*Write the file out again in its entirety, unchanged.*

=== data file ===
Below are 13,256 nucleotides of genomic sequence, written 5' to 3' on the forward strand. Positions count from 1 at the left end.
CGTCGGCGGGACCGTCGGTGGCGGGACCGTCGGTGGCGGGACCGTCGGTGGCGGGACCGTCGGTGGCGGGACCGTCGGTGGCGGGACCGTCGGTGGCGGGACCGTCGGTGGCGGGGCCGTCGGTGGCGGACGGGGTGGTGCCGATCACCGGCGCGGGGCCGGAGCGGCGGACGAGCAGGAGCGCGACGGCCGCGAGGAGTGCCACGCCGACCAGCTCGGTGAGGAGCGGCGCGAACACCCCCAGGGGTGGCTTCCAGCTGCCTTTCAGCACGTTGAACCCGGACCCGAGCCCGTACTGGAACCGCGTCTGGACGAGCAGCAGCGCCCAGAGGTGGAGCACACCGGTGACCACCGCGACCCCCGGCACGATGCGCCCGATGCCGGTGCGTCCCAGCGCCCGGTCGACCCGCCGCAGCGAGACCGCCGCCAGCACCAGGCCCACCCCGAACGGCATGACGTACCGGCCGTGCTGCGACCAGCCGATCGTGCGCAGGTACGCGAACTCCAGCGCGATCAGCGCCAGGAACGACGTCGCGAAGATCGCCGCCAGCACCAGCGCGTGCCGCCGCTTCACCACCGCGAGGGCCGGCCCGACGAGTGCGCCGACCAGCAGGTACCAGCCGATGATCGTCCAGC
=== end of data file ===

Below are 13,256 nucleotides of genomic sequence, written 5' to 3' on the forward strand. Positions count from 1 at the left end.
CGTCGGCGGGACCGTCGGTGGCGGGACCGTCGGTGGCGGGACCGTCGGTGGCGGGACCGTCGGTGGCGGGACCGTCGGTGGCGGGACCGTCGGTGGCGGGACCGTCGGTGGCGGGGCCGTCGGTGGCGGACGGGGTGGTGCCGATCACCGGCGCGGGGCCGGAGCGGCGGACGAGCAGGAGCGCGACGGCCGCGAGGAGTGCCACGCCGACCAGCTCGGTGAGGAGCGGCGCGAACACCCCCAGGGGTGGCTTCCAGCTGCCTTTCAGCACGTTGAACCCGGACCCGAGCCCGTACTGGAACCGCGTCTGGACGAGCAGCAGCGCCCAGAGGTGGAGCACACCGGTGACCACCGCGACCCCCGGCACGATGCGCCCGATGCCGGTGCGTCCCAGCGCCCGGTCGACCCGCCGCAGCGAGACCGCCGCCAGCACCAGGCCCACCCCGAACGGCATGACGTACCGGCCGTGCTGCGACCAGCCGATCGTGCGCAGGTACGCGAACTCCAGCGCGATCAGCGCCAGGAACGACGTCGCGAAGATCGCCGCCAGCACCAGCGCGTGCCGCCGCTTCACCACCGCGAGGGCCGGCCCGACGAGTGCGCCGACCAGCAGGTACCAGCCGATGATCGTCCAGC